DSP also allows a level of precision that analog circuitry cannot achieve affordably and practically. Using DSP, an engineer can tune speaker crossover filters to within fractions of a decibel; with analog circuitry, crossovers are typically designed in increments of 6 dB, so the engineer is limited to, say, a -12dB high-frequency roll-off on a woofer where a -14.5 dB roll-off is what's actually best.
Filter frequencies can be specified down to fractions of a hertz with DSP. With analog, such precision is practically impossible because the capacitors and inductors used in analog circuits are typically manufactured to tolerances of 5 or 10 percent. On, for example, a high-pass filter for a midrange driver in a speaker, even a five percent tolerance in a capacitor would result in a range of error of roughly -25 to +30 Hz.
Notice that the QF3DFX interface offers 10 filter bands per channel. This lets the engineer tune out minor speaker driver and cabinet resonances and response flaws without increasing parts cost or circuit complexity. Doing this with analog filters would take longer, increase the parts cost considerably, and possibly impact sound quality.
This is just scratching the surface of DSP's potential because I'm not even getting into the QF3DFX's other capabilities. And big DSP chips from companies such as Analog Devices and Texas Instruments can do far more than the relatively low-cost QF3DFX can.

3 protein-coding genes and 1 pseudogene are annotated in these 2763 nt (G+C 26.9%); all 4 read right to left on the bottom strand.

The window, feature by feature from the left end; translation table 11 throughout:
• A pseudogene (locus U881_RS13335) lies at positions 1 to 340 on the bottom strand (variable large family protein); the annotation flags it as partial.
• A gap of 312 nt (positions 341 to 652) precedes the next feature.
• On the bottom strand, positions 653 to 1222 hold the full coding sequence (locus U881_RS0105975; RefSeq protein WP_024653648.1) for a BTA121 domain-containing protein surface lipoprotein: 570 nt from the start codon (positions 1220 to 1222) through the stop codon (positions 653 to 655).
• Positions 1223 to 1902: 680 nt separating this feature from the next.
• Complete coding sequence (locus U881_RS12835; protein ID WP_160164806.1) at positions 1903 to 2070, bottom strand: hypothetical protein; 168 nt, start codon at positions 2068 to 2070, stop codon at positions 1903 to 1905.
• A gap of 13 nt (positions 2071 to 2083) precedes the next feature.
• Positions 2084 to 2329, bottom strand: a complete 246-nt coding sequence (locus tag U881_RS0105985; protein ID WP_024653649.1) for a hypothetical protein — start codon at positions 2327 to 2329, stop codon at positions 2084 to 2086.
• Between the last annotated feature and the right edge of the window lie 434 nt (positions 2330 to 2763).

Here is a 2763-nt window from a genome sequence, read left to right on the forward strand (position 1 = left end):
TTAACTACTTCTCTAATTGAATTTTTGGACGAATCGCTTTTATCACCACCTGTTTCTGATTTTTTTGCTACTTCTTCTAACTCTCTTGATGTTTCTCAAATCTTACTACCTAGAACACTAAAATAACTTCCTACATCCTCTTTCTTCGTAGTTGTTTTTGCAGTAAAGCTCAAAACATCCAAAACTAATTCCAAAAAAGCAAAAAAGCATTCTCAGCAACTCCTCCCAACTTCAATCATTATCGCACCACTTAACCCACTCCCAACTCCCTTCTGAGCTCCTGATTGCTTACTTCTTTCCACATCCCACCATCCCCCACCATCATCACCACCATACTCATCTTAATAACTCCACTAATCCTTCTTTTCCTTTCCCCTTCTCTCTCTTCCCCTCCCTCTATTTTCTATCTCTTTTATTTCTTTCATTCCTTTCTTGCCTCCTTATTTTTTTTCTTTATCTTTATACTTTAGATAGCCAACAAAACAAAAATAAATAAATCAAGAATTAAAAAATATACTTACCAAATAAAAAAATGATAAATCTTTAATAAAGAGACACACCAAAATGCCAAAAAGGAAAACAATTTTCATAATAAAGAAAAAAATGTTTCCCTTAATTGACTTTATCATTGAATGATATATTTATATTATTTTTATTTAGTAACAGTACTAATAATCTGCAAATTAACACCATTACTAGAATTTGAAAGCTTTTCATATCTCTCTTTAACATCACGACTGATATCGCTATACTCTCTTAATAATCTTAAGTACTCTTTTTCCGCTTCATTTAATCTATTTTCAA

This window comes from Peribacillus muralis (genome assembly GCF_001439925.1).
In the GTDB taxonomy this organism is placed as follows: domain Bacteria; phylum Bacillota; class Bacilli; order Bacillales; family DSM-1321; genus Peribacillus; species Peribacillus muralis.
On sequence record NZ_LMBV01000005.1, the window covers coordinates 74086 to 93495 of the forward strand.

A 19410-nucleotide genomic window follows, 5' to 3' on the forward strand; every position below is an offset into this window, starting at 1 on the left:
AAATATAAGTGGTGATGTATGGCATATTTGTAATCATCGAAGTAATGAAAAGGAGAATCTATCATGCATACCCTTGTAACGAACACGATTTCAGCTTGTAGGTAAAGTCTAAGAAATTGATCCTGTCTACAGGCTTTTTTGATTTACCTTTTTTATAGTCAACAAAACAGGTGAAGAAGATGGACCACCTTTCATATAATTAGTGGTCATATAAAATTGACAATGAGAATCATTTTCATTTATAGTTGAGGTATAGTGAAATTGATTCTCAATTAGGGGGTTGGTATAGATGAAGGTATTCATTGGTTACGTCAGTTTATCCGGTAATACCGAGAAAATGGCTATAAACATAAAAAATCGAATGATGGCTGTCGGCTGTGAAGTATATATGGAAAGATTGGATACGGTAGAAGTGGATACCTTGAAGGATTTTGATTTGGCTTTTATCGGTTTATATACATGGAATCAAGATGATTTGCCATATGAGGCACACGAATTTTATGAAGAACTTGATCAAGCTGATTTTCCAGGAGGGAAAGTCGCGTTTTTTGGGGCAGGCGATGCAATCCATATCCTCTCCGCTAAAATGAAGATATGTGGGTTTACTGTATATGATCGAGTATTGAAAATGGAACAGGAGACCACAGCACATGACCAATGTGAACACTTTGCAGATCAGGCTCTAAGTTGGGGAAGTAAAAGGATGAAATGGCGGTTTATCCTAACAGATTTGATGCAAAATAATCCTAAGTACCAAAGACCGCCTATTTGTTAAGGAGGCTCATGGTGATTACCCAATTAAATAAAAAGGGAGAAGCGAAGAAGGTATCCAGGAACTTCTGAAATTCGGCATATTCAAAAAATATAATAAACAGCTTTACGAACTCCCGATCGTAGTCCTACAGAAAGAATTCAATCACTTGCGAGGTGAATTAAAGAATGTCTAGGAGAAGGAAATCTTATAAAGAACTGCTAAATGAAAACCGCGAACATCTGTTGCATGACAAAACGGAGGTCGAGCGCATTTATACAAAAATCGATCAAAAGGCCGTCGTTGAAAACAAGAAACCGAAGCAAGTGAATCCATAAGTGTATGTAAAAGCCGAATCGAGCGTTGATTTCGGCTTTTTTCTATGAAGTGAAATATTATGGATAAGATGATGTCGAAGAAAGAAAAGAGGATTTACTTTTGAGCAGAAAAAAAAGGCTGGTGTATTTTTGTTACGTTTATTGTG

Of course, audiophiles may be concerned that DSP requires analog signals to be converted to digital, but the extremely subtle effects of converting an analog signal to digital and back again are several orders of magnitude less significant than the improvements in performance that DSP offers.
Bottom line: Speakers work better with DSP.
A hint of what DSP can do was visible at the AES show, where the Barefoot Audio booth attracted some of the biggest crowds. Not only does the company use DSP to tune its recording monitors (shown above) to near perfection--and to get far more bass output than their small cabinets would suggest--but it also uses DSP to create its MEME (Multi-Emphasis Monitor Emulation) technology. With the twist of a switch, MEME allows Barefoot monitors to mimic the sound of Yamaha's legendary (and no longer manufactured) NS-10M monitor, the classic Auratone cube-shaped recording monitors, and a typical consumer hi-fi system.
Audiophiles might not want a switch on their speakers to emulate different sounds, but they might want one that fine-tunes the speaker to different acoustical environments...or provides some gentle, non-invasive tonal balance control. The AES show proved that DSP is becoming more powerful yet easier to use. It will be exciting to hear what audio product designers accomplish with it in 2016.
• Six AV Trends We're Thankful for at HomeTheaterReview.com.
• CEDIA 2015 Show Report and Photo Slideshow at HomeTheaterReview.com.
• How to Choose a Subwoofer for Surround Sound or Stereo at HomeTheaterReview.com.